The Sochi Winter Games were more politically tense than your average Olympics, though probably less than many were expecting, or hoping. But in the aftermath of Russia’s invasion of Crimea—just a few hundred miles up the Black Sea coast—has raised the stakes for the Paralympic Games, which kick off today.
Nobody’s completely boycotting the games, but a number of countries, including the United States, France, Norway, and Britain, have decided not to send official delegations to today’s opening ceremony. Ukraine is sending its athletes after strongly considering a boycott, but Valerii Sushkevych, president of the country’s Paralympic committee, said after a meeting with Vladimir Putin that he fears that “during the Paralympic Games we will see something which could not be rectified” take place in Ukraine, in which case the athletes will leave “at that very second.”
During the Olympics, the IOC denied a request by Ukrainian athletes to wear black armbands in honor of those killed during street protests in Kiev, and it will be interesting to see whether there are further political gestures from the team. Already today, the Ukrainian team made a statement by sending out only its flag-bearer, Nordic skier Mykhaylo Tkachenko, in the athletes’ parade at today’s opening ceremony, with the rest of the 23-member delegation staying in their rooms.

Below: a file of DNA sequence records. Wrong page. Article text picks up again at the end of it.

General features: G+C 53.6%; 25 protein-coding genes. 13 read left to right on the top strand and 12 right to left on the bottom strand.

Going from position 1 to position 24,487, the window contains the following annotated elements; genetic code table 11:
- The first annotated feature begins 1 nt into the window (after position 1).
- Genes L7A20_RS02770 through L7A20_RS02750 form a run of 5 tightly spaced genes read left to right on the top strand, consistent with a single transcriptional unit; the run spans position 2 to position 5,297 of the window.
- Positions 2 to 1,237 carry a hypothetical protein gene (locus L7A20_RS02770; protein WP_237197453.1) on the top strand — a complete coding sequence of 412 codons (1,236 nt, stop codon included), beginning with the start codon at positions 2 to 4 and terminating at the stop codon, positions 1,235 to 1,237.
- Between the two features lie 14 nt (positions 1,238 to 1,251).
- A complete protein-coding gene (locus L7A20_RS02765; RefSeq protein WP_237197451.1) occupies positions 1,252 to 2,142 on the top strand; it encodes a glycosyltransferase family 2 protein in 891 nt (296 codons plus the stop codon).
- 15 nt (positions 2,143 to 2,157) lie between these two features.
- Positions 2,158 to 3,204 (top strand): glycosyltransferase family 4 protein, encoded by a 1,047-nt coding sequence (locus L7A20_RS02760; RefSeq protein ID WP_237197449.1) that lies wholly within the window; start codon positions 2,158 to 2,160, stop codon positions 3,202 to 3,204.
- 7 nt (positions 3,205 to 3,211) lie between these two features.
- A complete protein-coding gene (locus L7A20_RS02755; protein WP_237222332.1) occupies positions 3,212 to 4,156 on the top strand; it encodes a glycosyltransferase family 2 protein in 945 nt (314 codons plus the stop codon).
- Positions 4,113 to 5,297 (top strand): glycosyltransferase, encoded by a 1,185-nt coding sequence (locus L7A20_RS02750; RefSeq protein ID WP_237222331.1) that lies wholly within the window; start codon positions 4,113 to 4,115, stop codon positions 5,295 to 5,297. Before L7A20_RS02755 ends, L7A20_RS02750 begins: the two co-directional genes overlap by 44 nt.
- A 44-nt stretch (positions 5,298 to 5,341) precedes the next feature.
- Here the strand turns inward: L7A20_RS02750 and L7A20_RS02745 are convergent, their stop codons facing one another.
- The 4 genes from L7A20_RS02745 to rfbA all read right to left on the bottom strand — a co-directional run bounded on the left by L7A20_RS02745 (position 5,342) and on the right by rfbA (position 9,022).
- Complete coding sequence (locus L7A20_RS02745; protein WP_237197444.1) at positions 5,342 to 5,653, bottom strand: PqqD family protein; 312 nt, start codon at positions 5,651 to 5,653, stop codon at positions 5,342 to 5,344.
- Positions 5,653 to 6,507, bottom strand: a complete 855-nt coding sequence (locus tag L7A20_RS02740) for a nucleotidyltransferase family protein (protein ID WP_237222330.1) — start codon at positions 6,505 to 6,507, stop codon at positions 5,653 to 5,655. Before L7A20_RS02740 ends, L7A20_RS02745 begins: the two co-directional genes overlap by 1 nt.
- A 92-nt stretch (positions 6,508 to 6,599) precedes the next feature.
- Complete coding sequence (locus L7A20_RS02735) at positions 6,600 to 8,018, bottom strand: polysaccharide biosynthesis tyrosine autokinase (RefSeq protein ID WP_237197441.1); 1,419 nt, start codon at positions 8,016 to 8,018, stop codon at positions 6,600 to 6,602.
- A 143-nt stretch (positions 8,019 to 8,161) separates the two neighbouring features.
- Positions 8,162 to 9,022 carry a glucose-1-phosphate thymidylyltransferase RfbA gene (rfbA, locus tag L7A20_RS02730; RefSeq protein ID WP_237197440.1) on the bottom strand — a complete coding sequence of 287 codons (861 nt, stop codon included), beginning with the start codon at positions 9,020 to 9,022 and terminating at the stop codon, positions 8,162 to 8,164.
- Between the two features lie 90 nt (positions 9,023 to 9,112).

The Sochi Paralympics, the biggest ever held, are meant to highlight Russia’s progress in its treatment of its 13 million citizens with disabilities. Its record on this hasn’t always been so distinguished. In 1980, when Moscow hosted the Summer Olympics, the country simply declined to organize the Paralympics, with Soviet leader Leonid Brezhnev reportedly saying, “In our country, there are no disabled people.”
According to a Human Rights Watch report issued in September, in recent years “The Russian government has taken some high profile steps to improve accessibility, but when it comes to daily life—such as going to work or visiting the doctor—people with disabilities face an uphill battle.”
According to the report, Russian accessibility laws are now actually quite strong—and unlike the United States, it has signed and ratified the U.N. Convention on the Rights of Persons with Disabilities—but Russians with disabilities still face serious barriers related to infrastructure and discrimination.